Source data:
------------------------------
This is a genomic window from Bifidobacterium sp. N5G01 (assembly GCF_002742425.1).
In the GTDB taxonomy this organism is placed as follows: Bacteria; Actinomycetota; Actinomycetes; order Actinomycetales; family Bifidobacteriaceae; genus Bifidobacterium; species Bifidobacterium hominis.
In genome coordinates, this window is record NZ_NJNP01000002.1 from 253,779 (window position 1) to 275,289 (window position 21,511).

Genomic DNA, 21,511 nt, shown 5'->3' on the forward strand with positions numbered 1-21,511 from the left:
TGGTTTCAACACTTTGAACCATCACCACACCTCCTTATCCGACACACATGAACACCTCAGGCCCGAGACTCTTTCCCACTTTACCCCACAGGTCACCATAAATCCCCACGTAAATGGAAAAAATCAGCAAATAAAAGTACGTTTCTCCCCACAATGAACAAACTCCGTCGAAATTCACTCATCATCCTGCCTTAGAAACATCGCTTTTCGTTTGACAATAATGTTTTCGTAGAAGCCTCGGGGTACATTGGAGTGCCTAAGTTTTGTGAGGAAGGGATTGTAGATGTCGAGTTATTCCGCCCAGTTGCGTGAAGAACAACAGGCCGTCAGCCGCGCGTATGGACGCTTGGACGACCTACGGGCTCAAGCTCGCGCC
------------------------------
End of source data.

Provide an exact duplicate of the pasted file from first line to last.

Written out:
This is a genomic window from Bifidobacterium sp. N5G01 (assembly GCF_002742425.1).
In the GTDB taxonomy this organism is placed as follows: Bacteria; Actinomycetota; Actinomycetes; order Actinomycetales; family Bifidobacteriaceae; genus Bifidobacterium; species Bifidobacterium hominis.
In genome coordinates, this window is record NZ_NJNP01000002.1 from 253,779 (window position 1) to 275,289 (window position 21,511).

Genomic DNA, 21,511 nt, shown 5'->3' on the forward strand with positions numbered 1-21,511 from the left:
TGGTTTCAACACTTTGAACCATCACCACACCTCCTTATCCGACACACATGAACACCTCAGGCCCGAGACTCTTTCCCACTTTACCCCACAGGTCACCATAAATCCCCACGTAAATGGAAAAAATCAGCAAATAAAAGTACGTTTCTCCCCACAATGAACAAACTCCGTCGAAATTCACTCATCATCCTGCCTTAGAAACATCGCTTTTCGTTTGACAATAATGTTTTCGTAGAAGCCTCGGGGTACATTGGAGTGCCTAAGTTTTGTGAGGAAGGGATTGTAGATGTCGAGTTATTCCGCCCAGTTGCGTGAAGAACAACAGGCCGTCAGCCGCGCGTATGGACGCTTGGACGACCTACGGGCTCAAGCTCGCGCC